Learning More about the Saylor Foundation

In the last six months the buzz has been about Coursera, Udacity, Khan Academy, and edX, but what about the Saylor Foundation? If you want to learn more about the Saylor Foundation and the story behind the non-profit, check out “A Dot-Com Entrepreneur’s Wild Ambition: Drive Education Costs to Zero” published in the Chronicle of Higher Education.

Saylor acts more as an aggregator and less of a producer. Also, sidestepping the issues of accreditation concerning MOOC’s, students can take tests through StraighterLine, CLEP, or Excelsior College with whom Saylor has partnered. It’s also interesting that Saylor is collaborating with Google to use Google’s open Course Builder as a way to offer classes.

The landscape of online learning is quickly changing. Which models will succeed and who will be on the stage in six months? For now there are serious contenders like Coursera, but who knows if they’ll last. The video below explains more about Saylor and the foundation’s approach to education. Which approach is the best one to take?

A Message from Saylor


As always, I’m interested in hearing from students who have enrolled in new online learning opportunities. We can get the message from the company or non-profit, but the perspective is much different. Have you taken a course through Saylor, and if so, what was your experience?

Tim Lepczyk

Writer, Technologist, and Librarian.

This Post Has 10 Comments

  1. Paul Morris

    I’ve completed a few courses at Saylor and have to say that I’m most favourably impressed. Saylor takes quite a traditional approach to study with quite an emphasis on readings – something notable by its almost complete absence on the higher profile MOOC providers. They have done a tremendous job in finding appropriate resources and putting them together into coherent courses.

    Something that only Saylor offers (so far as I know) is the ability to work through a well-structured programme of study paralleling the US four year college degree course – complete with General Education requirements.

    Study at Saylor is not for the faint-hearted; the work is academically rigorous and students are entirely self-paced, but committed students can learn a great deal.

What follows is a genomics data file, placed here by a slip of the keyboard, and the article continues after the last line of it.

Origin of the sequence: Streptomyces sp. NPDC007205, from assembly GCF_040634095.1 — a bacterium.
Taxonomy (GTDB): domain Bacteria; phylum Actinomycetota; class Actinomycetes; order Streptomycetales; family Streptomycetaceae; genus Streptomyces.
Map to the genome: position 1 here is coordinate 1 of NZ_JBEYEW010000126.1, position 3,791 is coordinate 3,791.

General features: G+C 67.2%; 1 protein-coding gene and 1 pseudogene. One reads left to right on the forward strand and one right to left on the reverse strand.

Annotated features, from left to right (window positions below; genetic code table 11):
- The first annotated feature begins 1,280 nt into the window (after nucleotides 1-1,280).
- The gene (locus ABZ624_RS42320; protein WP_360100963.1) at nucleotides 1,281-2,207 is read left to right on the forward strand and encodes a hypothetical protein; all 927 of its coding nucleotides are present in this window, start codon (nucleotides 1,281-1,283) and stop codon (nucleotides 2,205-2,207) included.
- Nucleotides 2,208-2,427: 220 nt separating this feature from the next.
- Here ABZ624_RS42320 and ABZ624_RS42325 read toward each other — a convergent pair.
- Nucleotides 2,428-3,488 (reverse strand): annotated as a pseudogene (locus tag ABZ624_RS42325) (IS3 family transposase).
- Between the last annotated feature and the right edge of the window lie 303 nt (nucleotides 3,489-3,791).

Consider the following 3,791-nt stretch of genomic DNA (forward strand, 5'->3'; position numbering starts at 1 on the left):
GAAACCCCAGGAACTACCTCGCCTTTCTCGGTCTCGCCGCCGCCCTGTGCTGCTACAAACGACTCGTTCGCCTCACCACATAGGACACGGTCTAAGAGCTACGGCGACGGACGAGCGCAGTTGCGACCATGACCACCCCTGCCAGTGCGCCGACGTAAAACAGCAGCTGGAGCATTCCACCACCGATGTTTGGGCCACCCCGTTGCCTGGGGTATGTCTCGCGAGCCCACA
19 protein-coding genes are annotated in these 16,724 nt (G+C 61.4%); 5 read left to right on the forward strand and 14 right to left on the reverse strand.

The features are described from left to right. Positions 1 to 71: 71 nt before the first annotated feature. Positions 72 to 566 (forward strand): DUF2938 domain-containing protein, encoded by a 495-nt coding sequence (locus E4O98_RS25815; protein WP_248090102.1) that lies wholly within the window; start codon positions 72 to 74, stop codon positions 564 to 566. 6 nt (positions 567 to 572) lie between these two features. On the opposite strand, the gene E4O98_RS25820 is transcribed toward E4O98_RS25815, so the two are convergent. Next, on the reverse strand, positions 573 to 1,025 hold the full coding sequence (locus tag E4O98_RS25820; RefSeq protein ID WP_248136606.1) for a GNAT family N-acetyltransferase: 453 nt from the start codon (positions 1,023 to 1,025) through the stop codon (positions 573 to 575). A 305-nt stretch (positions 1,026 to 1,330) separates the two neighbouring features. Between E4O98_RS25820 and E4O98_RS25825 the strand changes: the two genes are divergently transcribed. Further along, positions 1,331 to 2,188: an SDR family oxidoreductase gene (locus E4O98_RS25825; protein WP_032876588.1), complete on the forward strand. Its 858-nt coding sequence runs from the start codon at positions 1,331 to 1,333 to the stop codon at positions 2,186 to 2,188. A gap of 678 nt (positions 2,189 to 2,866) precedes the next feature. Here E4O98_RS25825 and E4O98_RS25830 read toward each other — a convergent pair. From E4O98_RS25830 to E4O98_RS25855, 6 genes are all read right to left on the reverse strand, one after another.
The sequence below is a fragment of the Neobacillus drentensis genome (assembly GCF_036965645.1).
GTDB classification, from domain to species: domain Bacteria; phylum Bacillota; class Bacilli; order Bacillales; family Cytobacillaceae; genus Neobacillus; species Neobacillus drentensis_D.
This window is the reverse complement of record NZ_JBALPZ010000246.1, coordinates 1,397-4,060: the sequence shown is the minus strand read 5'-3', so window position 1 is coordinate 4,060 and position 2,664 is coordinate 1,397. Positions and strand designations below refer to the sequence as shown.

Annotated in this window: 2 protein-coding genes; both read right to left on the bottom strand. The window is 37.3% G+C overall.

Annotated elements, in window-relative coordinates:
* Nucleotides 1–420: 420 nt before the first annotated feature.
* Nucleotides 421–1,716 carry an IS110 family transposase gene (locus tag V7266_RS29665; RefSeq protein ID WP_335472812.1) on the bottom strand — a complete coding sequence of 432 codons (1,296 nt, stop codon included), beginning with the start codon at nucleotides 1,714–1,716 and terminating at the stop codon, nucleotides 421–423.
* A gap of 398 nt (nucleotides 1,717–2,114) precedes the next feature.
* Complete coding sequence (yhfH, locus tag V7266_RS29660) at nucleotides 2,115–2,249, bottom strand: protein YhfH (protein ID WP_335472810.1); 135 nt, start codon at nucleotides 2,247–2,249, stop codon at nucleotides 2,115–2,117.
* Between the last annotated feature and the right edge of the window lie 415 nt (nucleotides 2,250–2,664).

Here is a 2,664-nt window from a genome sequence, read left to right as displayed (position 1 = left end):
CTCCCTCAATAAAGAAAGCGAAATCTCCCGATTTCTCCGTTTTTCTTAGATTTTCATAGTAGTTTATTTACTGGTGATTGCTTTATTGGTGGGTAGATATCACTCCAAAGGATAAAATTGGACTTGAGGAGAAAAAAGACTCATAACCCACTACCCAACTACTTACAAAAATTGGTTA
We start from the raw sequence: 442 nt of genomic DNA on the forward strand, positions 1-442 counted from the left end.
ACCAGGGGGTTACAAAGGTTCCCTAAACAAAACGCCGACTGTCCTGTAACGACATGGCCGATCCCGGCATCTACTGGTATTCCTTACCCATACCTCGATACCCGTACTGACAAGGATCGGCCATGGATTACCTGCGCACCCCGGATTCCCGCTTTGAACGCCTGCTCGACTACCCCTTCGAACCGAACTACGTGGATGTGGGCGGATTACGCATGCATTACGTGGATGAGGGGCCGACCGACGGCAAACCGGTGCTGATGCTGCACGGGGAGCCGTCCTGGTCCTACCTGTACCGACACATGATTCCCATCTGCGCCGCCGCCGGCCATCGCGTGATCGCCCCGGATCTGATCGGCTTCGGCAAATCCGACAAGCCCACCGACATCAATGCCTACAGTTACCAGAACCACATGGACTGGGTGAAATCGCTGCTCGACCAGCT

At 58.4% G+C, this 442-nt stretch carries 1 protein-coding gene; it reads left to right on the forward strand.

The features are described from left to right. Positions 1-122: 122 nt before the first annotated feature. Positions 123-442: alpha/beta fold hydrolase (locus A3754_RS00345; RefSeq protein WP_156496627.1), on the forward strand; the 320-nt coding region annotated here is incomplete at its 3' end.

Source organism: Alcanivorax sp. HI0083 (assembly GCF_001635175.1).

2. Margreet de Brie

    I’ve slugged through a course on medieval European history and I am definitely not favourably impressed. I know Paul from the Saylor website, who seems to be one of the few people posting regularly on the forum.

    I tried very, very hard to find redeeming qualities in this particular course, but I couldn’t find many. There certainly is no shortage of open source or public domain resources on medieval history, and some of them are essential reading for a medievist. I found none of these sources. Instead I found rather questionable short ‘readings’ containing numerous errors, omission of key concepts, and no references to sources. Primary sources are not only texts, but also art, architecture, artefacts and landscape. These sources that are very important for the medieval period sorely lacking.

    The level (errors aside) hardly rose to what is taught in Dutch 8th grade primary school. Needless to say, you won’t find these errors in an 8th grade Dutch or Belgian history book.

    My pointing out a major (and rather embarassing) error on the forum was apperantly not welcomed. I refrained from making more comments on what I found, let alone provide suggestions for improvement. It doesn’t seem to be appreciated.

    I won’t recommend Saylor to my friends.

  3. Paul Morris

    I think that Margreet may be a little harsh in her assessment of Saylor. I guess that her comments relate to HIST201; unfortunately, I have neither taken the course nor have any expert knowledge of the subject so cannot respond directly. I’m not sure that it is fair to say her posting on the Saylor forum highlighting an error was “not welcomed”. It might be more accurate to say it was ignored–as are most postings whether critical or supportive.

    I would agree that some resources can be poor–I have highlighted problems to Saylor on a number of occasions–and, as is inevitable given the curated nature of the site, some links do disappear from time to time. I would also agree that monitoring of and responding to forum posts is uneven. Given the low volume of posting that really is something the administrators and educationalists should be able to address. On the other hand, I have found Saylor extremely responsive when contacted by email unlike most other platforms.

    Regardless, to condemn a site offering over three hundred courses on the basis of a poor experience on one course seems excessive. On that basis few real-world universities would last long! Of the thirty or so courses I have completed or am currently studying, I would say that only one has raised serious quality concerns for me (and that course has recently been totally revised addressing all the issues I raised). I should also say that my assessment of the level of the material I have studied is in line with my expectation for undergraduate studies.